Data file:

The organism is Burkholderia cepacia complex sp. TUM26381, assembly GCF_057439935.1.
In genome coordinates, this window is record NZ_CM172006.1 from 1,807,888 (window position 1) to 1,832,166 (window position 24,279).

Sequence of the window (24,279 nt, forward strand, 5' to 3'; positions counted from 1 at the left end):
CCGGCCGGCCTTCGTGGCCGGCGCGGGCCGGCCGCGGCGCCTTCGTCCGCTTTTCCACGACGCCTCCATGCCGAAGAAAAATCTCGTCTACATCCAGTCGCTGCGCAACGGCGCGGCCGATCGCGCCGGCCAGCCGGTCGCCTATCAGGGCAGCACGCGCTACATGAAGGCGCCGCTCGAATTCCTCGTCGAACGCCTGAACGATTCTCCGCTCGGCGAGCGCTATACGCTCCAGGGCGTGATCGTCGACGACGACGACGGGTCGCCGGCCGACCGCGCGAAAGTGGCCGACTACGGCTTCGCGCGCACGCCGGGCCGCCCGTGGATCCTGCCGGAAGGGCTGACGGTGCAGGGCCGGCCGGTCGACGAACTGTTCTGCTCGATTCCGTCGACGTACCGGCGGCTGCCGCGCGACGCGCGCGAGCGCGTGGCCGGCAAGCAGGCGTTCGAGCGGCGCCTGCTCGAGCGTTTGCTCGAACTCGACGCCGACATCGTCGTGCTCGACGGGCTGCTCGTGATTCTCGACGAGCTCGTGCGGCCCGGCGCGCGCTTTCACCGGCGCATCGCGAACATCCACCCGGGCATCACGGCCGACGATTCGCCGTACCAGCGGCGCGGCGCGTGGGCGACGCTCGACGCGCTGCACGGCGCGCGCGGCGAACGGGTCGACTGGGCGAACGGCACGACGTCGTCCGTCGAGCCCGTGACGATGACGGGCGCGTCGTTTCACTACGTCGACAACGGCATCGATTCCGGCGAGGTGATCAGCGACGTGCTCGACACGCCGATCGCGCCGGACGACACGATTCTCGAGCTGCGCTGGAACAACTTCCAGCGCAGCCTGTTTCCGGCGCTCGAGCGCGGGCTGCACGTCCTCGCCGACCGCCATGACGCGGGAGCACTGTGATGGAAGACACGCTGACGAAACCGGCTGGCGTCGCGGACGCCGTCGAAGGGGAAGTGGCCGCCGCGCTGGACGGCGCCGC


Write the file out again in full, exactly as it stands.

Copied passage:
The organism is Burkholderia cepacia complex sp. TUM26381, assembly GCF_057439935.1.
In genome coordinates, this window is record NZ_CM172006.1 from 1,807,888 (window position 1) to 1,832,166 (window position 24,279).

Sequence of the window (24,279 nt, forward strand, 5' to 3'; positions counted from 1 at the left end):
CCGGCCGGCCTTCGTGGCCGGCGCGGGCCGGCCGCGGCGCCTTCGTCCGCTTTTCCACGACGCCTCCATGCCGAAGAAAAATCTCGTCTACATCCAGTCGCTGCGCAACGGCGCGGCCGATCGCGCCGGCCAGCCGGTCGCCTATCAGGGCAGCACGCGCTACATGAAGGCGCCGCTCGAATTCCTCGTCGAACGCCTGAACGATTCTCCGCTCGGCGAGCGCTATACGCTCCAGGGCGTGATCGTCGACGACGACGACGGGTCGCCGGCCGACCGCGCGAAAGTGGCCGACTACGGCTTCGCGCGCACGCCGGGCCGCCCGTGGATCCTGCCGGAAGGGCTGACGGTGCAGGGCCGGCCGGTCGACGAACTGTTCTGCTCGATTCCGTCGACGTACCGGCGGCTGCCGCGCGACGCGCGCGAGCGCGTGGCCGGCAAGCAGGCGTTCGAGCGGCGCCTGCTCGAGCGTTTGCTCGAACTCGACGCCGACATCGTCGTGCTCGACGGGCTGCTCGTGATTCTCGACGAGCTCGTGCGGCCCGGCGCGCGCTTTCACCGGCGCATCGCGAACATCCACCCGGGCATCACGGCCGACGATTCGCCGTACCAGCGGCGCGGCGCGTGGGCGACGCTCGACGCGCTGCACGGCGCGCGCGGCGAACGGGTCGACTGGGCGAACGGCACGACGTCGTCCGTCGAGCCCGTGACGATGACGGGCGCGTCGTTTCACTACGTCGACAACGGCATCGATTCCGGCGAGGTGATCAGCGACGTGCTCGACACGCCGATCGCGCCGGACGACACGATTCTCGAGCTGCGCTGGAACAACTTCCAGCGCAGCCTGTTTCCGGCGCTCGAGCGCGGGCTGCACGTCCTCGCCGACCGCCATGACGCGGGAGCACTGTGATGGAAGACACGCTGACGAAACCGGCTGGCGTCGCGGACGCCGTCGAAGGGGAAGTGGCCGCCGCGCTGGACGGCGCCGC